Advanced protection for plastic electronics
Published online 28 October 2009
Flexible electronic devices are now even more likely thanks to a major new investment in Tera-Barrier Films' revolutionary protective technology.
A*STAR’s ultrahigh barrier film technology will significantly increase the life span of flexible electronic devices such as inorganic electroluminescent displays (pictured), expanding the practical applications of plastic electronics.
Flexible electronics promise to form the basis for the next generation of electronic devices, and have already been applied in a range of prototypes and limited applications. This technology has made electronic paper, ultrathin flexible displays and low-cost solar cells a reality, but the resilience of these devices to practical environments, particularly moisture, has been an obstacle to commercial mass-production. Now, with a major investment by US-based Applied Materials, Tera-Barrier Films—a recent spin-off from A*STAR—is even closer to commercializing a revolutionary protective film for plastic electronics that meets all of the moisture-barrier requirements for future applications.
Existing commercial protective films for plastic electronics provide a barrier to oxygen and water molecules, but due to unavoidable defects in the thin, flexible oxide films, these barriers still allow the diffusion of about 1/1,000th of a gram of water vapor per square meter each day at 90% relative humidity and 25 °C. Although low, this level of water penetration is 1,000 times higher than the level required for practical applications, and is sufficient to significantly shorten the lifetime of the organic materials at the heart of these devices. To minimize molecular diffusion, the protective films are constructed by stacking alternating layers of ultrathin inorganic (oxide) and organic films. This approach lengthens the diffusion path for invading molecules, but does not block the path completely.
Researchers at A*STAR’s Institute of Materials Research and Engineering (IMRE), led by Senthil Ramadas who is now chief technology officer of Tera-Barrier Films, took a different and innovative approach. Instead of stacking multiple layers to increase the film’s resistance to water molecule penetration, the researchers ‘plugged’ the defects in the barrier oxide layer with nanoparticles. Not only did they succeed in increasing the barrier property by more than 1,000 times, surpassing application requirements, they also reduced the number of layers required to just two—a considerable improvement in manufacturing and material efficiency. The new nano-engineered film has a barrier property of better than 10–6 g/m2/day of water vapor at 90% relative humidity and 39 °C. The barrier stack consists of oxide layers and nanoparticulate layers that both seal the defects in the film and react with moisture and oxygen.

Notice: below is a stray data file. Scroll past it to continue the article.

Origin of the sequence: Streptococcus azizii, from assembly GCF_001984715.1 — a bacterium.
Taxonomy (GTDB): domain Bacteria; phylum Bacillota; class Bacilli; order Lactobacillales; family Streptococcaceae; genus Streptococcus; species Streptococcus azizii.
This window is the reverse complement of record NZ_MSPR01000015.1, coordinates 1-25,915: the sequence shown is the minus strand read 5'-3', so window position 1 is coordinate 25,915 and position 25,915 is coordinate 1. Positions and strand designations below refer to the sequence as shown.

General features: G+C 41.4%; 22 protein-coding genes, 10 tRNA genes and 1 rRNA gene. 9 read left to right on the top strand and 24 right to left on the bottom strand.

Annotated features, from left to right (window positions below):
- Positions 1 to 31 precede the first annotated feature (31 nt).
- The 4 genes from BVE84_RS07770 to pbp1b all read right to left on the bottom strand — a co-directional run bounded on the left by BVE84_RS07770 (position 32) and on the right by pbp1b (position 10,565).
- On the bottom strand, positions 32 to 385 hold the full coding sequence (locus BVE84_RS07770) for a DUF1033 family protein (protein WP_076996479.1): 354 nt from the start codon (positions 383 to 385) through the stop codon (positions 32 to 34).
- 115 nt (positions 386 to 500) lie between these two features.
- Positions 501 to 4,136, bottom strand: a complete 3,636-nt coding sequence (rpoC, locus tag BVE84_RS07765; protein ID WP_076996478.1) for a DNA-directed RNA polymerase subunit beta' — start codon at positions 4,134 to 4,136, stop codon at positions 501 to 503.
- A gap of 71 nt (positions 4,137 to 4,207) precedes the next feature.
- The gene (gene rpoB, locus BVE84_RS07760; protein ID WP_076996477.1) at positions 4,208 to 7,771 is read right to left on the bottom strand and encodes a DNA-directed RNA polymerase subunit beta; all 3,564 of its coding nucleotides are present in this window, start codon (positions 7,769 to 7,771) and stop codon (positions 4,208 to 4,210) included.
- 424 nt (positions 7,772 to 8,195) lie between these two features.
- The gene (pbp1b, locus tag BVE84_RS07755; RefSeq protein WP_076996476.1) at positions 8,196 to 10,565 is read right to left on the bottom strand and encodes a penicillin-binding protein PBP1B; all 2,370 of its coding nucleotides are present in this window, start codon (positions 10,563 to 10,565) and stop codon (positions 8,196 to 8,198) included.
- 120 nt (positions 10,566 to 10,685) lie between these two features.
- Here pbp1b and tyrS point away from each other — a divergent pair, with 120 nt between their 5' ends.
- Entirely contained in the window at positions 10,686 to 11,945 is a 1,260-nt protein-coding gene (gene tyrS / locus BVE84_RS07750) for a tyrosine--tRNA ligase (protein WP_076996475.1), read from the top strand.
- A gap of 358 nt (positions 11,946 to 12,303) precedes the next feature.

Conventional protective films (top) slow the diffusion of oxygen and water molecules by lengthening the diffusion path. In the IMRE’s new ultrahigh barrier film, defects in the film are plugged with nanoparticles to more effectively block molecular diffusion.
Such are the prospects for this technology that Applied Materials, a global leader in nano-manufacturing technology, has made a major strategic investment in Tera-Barrier Films through its venture capital arm Applied Ventures. “We are pleased that our investment in Tera-Barrier will be used to support the commercialization of this breakthrough technology to enable a new generation of advanced devices,” said J. Christopher Moran, vice president of Applied Ventures, in a media release on August 25.
The performance of the ultrahigh barrier film technology has been validated by solar cell and flexible display manufacturers. “Tera-Barrier Films is in the process of securing product qualification and sample orders and has strong subcontract partnerships in place for scalable production of high performance barrier films,” says Mark Auch, who has been working on commercialization of this technology and who now acts as chief executive officer of Tera-Barrier Films. “The company maintains a growing portfolio of 29 patents in transparent gas barrier technology, encapsulation and gas permeation measurement systems, and works closely with flexible solar cell, printed electronics and display manufacturers to develop total barrier solutions for these applications,” says Ramadas, “the technology, know-how and patent portfolio generated from IMRE/A*STAR will provide Tera-Barrier Films with a competitive edge and enable us to offer a total barrier solution to customers.”
About Tera‐Barrier Films
Tera-Barrier Films Pte. Ltd was jointly founded by Senthil Ramadas and Mark Auch with the support of Exploit Technologies, the strategic marketing and commercialization arm of A*STAR. Tera-Barrier Films is a spin-off company from A*STAR’s Institute of Materials Research and Engineering.
About Applied Ventures
Applied Ventures LLC, a subsidiary of Applied Materials Inc., invests in early stage technology companies with high growth potential that provide a window on technologies that advance or complement Applied Materials’ core expertise in nanomanufacturing technology.
About the Institute of Materials Research and Engineering
The Institute of Materials Research and Engineering (IMRE) was established in 1997 with the aim of becoming a leading research institute for materials science and engineering. The IMRE has developed strong capabilities in materials analysis, characterization, materials growth, patterning, fabrication, synthesis and integration, and has established reseach and development program in collaboration with industry partners.
- Mark Auch, Institute of Materials Research and Engineering (IMRE)
- Senthil Ramadas, Institute of Materials Research and Engineering (IMRE)